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DEATHS of homeless people have been branded a “national tragedy” after shock figures revealed today that the number has leapt by almost a quarter in the last five years.
Almost 600 people sleeping rough or in emergency accommodation died last year in England and Wales, according to an estimate from the Office for National Statistics (ONS).
This total represents a 24 per cent rise from the 482 who died in 2013, according to the first research of its kind by the ONS.
Jon Sparkes, chief executive of homelessness charity Crisis, said: “This is nothing short of a national tragedy, especially when we know that homelessness is not inevitable.
“In one of the world’s wealthiest countries, no-one should be dying because of homelessness. It’s imperative that governments act now to stop this tragedy once and for all.”
Greg Beales, campaign director at housing charity Shelter, branded the homeless deaths figures “a source of national shame.”
He said: “There is nothing inevitable about homelessness or about these tragic deaths, which are a consequence of a housing system which fails too many people.”
The charity blamed a “crippling shortage of social housing” as well as a “threadbare safety net,” calling on the government to change tack to address the problem.
Starkly illustrating the kind of human tragedy that lies behind such statistics is the case of rough-sleeper, Gareth Cooke, 33, who has created a “home” beneath a railway bridge in Yorkshire and is fighting business bosses’ demands that he go elsewhere. They complain that his presence is “unsightly.”
He lives under the stone bridge on a main road into the town of Huddersfield, sleeping on a sofa donated by a well-wisher.
Mr Cooke is one of about 320,000 people who, Shelter says, will have nowhere to live this Christmas. And the number is rising steadily.
Several local businesses, including a restaurant, have complained to Kirklees District Council about Mr Cooke living under the bridge and demanded action to move him.
He has also been visited by the police, who told him to clean up the footpath he lives on.
Mr Cooke, who has been living rough for 18 months after splitting up with his wife, told the Star: “The council community support office said there had been a couple of complaints about me.
“But one of the people complaining even complained about a homeless charity setting up a stall to give homeless people food. That’s all wrong.”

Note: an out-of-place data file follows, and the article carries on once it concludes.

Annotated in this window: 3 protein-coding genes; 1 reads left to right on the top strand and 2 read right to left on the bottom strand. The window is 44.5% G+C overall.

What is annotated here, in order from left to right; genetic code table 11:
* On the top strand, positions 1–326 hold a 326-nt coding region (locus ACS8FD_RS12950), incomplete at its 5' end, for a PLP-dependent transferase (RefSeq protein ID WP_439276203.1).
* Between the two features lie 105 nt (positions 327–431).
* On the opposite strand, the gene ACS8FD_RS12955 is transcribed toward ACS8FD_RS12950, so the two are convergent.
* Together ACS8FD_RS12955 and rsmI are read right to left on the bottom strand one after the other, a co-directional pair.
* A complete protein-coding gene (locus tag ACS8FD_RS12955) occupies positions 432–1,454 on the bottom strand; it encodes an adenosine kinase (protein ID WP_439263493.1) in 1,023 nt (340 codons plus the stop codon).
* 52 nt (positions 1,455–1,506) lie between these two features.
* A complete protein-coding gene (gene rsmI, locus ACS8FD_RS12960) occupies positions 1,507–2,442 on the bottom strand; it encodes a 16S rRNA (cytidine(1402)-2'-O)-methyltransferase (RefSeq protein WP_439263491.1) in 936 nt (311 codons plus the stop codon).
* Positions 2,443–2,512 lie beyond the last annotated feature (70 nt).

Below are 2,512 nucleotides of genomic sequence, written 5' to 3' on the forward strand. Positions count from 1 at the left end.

He is surrounded by bric-a-brac and personal possessions, some of them piled up in a supermarket trolley next to his sofa.
Water runs down the stone archway behind his sofa, but nonetheless he has put up pictures, posters and Christmas decorations.
A Christmas stocking hangs on a metal barrier separating his patch of pavement from the busy road into the town centre. He also uses the barrier to dry his clothes. He brews tea on a camping stove.
Mr Cooke said: “I broke up with my wife after 15 years. I had a car wash business. I’d been working very long hours, 14 hours a day. I was tired. My head was not right. We grew apart and split up.
“I had to move out. The house is in both our names, but we have two kids and I wasn’t going to stitch them up. I moved out and became homeless.”
He receives no benefits and does not drink or take drugs.
“I miss appointments because I get depressed, anxiety or I forget,” he said.
Mr Cooke told a local newspaper that he feared he would soon have to leave.
One restaurant owner who complained said: “This is the entrance to Huddersfield town centre and what kind of impression does this give to anyone arriving in the town?”
The council has had a meeting to discuss the issue after receiving the complaints about Mr Cooke’s presence, but it has yet to take action.
A spokesperson said: “Officers from Housing Solutions and their outreach partners are aware of the person sleeping rough under the railway bridge.
“While we do not comment on individual cases, we do engage with those individuals living on the streets to provide advice and assistance.”
Publication of the homelessness death figures came a day after MPs were told that a rough-sleeper, 43-year-old Gyula Remes, had been found dying outside Parliament.
He was the second homeless person known to have died near the Palace of Westminster this year, but the ONS statistics show the scale of such deaths nationwide.
Shadow housing minister Melanie Onn said: “These figures are utterly shameful and reflect a complete failure of Conservative policy on housing, which has seen rough-sleeping skyrocket since 2010.
“We are one of the richest countries in the world and there is no excuse for people dying on our streets.”
Labour has vowed to provide £100 million to ensure that everyone has shelter when it becomes dangerously cold. The party has also pledged to end rough sleeping within five years of taking power.
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